OGDEN - when a Davis County farmer worried that 4,000 pounds of potatoes would rot and go to waste, he turned to the Weber State University Community Involvement Center.
“In a communications class, their task was to solve a real problem in the community,” said center director Brenda Kowalewski.
The students mobilized and found a way to transport the spuds to the Catholic Community Services Food Bank in Ogden, which serves a variety of food pantries, she said.
Community involvement and service learning by students and faculty is promoted as part of the educational experience at Weber State University.
“About 31 percent of students are involved in service learning, are actively involved in the community,” said WSU President F. Ann Millner in a recent interview with the Clipper/Islander.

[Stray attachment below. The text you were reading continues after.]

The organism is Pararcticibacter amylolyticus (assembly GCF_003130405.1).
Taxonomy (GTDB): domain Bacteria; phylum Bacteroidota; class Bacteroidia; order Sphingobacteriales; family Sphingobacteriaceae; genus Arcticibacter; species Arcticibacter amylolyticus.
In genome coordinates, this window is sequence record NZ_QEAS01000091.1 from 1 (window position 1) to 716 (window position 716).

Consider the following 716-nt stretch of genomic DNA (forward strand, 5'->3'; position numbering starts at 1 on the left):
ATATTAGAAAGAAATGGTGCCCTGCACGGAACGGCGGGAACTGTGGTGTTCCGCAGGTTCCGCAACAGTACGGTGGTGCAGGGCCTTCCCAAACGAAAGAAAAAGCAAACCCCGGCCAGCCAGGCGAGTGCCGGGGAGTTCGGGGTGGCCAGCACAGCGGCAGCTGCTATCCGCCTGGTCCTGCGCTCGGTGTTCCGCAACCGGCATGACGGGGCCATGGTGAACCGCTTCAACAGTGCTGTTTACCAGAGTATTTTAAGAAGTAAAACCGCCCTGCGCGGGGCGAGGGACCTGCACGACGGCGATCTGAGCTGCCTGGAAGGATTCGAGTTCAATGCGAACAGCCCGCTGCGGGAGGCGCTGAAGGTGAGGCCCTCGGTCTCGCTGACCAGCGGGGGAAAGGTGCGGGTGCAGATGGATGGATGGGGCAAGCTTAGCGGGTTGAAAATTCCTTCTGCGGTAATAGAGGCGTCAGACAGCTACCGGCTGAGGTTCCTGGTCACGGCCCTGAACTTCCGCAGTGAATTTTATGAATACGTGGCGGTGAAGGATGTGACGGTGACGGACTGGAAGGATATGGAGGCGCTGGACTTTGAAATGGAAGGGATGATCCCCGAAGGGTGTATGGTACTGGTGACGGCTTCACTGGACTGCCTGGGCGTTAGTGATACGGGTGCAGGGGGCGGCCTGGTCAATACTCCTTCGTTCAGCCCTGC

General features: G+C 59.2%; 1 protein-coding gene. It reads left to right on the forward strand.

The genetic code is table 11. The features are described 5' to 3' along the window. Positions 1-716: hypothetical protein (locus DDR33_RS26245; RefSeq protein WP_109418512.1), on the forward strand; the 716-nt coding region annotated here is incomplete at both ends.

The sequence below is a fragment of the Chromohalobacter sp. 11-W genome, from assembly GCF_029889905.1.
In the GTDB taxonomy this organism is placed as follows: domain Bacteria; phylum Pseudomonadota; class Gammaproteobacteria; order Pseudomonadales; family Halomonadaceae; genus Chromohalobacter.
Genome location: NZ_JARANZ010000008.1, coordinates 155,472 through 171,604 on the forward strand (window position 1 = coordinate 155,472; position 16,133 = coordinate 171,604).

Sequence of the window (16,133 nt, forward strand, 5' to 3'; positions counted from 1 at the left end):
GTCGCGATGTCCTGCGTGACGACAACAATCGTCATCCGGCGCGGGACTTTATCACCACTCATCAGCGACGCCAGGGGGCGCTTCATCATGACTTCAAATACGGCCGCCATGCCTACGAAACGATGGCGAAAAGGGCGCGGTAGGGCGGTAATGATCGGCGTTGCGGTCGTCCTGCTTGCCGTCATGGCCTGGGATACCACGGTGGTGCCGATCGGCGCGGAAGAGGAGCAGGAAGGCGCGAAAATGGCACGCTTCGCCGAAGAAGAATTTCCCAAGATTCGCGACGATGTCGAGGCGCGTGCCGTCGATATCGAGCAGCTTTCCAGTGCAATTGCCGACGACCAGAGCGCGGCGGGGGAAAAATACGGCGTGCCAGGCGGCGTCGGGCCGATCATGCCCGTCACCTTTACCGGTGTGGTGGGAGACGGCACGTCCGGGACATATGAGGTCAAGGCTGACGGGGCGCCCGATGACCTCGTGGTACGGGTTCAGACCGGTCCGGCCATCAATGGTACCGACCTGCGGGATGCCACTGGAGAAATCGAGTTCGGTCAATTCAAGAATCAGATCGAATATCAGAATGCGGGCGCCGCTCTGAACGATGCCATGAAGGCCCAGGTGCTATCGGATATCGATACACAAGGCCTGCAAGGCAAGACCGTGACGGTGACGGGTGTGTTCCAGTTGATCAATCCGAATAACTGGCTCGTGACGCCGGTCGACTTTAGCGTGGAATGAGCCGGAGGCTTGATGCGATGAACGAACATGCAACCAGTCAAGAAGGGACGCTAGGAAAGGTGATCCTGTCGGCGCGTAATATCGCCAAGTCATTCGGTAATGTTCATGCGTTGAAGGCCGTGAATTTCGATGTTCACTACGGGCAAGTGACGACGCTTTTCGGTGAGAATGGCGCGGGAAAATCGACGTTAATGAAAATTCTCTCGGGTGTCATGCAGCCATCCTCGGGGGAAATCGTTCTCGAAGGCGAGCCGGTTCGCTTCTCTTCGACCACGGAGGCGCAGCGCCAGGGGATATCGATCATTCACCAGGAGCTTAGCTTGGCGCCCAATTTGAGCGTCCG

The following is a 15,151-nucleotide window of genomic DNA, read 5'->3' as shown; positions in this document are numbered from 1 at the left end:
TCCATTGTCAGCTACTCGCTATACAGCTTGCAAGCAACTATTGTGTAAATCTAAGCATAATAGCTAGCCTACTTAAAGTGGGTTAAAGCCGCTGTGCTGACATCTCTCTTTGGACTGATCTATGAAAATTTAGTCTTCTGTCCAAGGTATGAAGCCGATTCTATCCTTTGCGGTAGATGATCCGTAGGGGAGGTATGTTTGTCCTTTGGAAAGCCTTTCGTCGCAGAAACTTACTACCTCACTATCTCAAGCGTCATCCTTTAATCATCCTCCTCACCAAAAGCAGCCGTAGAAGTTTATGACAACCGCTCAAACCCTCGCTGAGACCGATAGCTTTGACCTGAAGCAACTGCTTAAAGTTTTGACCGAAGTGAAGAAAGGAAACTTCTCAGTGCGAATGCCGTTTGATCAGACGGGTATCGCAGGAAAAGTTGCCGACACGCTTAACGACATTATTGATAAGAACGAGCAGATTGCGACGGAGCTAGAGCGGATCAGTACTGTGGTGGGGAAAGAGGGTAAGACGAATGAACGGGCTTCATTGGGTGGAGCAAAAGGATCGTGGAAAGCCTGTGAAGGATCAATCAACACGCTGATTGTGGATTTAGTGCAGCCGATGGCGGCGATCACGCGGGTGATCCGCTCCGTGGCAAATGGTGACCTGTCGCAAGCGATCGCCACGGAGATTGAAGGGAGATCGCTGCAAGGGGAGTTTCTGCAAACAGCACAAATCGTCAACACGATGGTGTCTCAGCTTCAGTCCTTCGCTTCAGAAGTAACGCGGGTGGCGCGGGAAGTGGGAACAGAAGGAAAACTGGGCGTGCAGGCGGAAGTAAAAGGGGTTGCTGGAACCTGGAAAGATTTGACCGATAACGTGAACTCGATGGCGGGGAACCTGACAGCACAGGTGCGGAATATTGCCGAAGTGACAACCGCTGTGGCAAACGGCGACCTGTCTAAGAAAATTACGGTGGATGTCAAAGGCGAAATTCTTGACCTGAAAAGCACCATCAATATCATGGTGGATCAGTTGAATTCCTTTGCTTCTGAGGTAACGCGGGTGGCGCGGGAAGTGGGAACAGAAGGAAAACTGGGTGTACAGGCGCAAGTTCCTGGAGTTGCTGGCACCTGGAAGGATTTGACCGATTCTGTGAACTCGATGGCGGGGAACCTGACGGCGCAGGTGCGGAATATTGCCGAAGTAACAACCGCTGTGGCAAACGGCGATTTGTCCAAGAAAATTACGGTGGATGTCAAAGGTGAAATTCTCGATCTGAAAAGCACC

Faculty are engaged in community activities at an even higher level Р about 75 percent, compared to an average of 50 percent for public universities, she said.
The Pioneer Adult Rehabilitation Center (PARC), which serves mentally and physically disabled students, is another recipient of a different sort of assistance from WSU students.
Different groups of students from an electrical engineering class developed two processes that have helped provide ways for PARC students to be more efficient and productive in completing work-related tasks, Kowalewski said.
A precise scale was developed to weigh military packets prepared for Hill AFB, for example. The packets can be weighed throughout the packaging process to determine if something was left out.
With the scale, that can be easily corrected. Otherwise, staff would have to wait until the packet is completed and compare it to a master checklist, she said.
“Since the PARC students are paid by the piece, it made them actually increase their wages” by being able to catch errors sooner, Kowalewski said.
For more information check out the August 30 edition of Davis Clipper.